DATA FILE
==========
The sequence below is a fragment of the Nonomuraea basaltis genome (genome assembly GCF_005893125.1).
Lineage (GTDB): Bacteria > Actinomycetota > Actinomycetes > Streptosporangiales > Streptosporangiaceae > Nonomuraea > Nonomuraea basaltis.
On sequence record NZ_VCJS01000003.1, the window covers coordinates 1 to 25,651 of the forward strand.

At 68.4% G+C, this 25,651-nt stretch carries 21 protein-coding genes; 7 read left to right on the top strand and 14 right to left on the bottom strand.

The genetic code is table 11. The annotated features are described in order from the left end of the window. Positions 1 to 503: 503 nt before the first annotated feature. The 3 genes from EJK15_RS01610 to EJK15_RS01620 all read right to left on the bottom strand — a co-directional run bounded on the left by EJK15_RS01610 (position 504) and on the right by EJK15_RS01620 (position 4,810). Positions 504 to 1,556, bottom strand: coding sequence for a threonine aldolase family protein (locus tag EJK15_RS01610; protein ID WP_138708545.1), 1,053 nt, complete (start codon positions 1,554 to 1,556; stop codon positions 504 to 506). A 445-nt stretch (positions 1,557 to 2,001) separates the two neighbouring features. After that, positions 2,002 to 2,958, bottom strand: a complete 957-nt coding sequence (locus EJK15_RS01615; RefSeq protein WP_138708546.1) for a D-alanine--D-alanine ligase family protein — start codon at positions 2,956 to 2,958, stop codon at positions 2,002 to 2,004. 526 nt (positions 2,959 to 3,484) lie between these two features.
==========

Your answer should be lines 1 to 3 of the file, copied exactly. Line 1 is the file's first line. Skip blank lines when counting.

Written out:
The sequence below is a fragment of the Nonomuraea basaltis genome (genome assembly GCF_005893125.1).
Lineage (GTDB): Bacteria > Actinomycetota > Actinomycetes > Streptosporangiales > Streptosporangiaceae > Nonomuraea > Nonomuraea basaltis.
On sequence record NZ_VCJS01000003.1, the window covers coordinates 1 to 25,651 of the forward strand.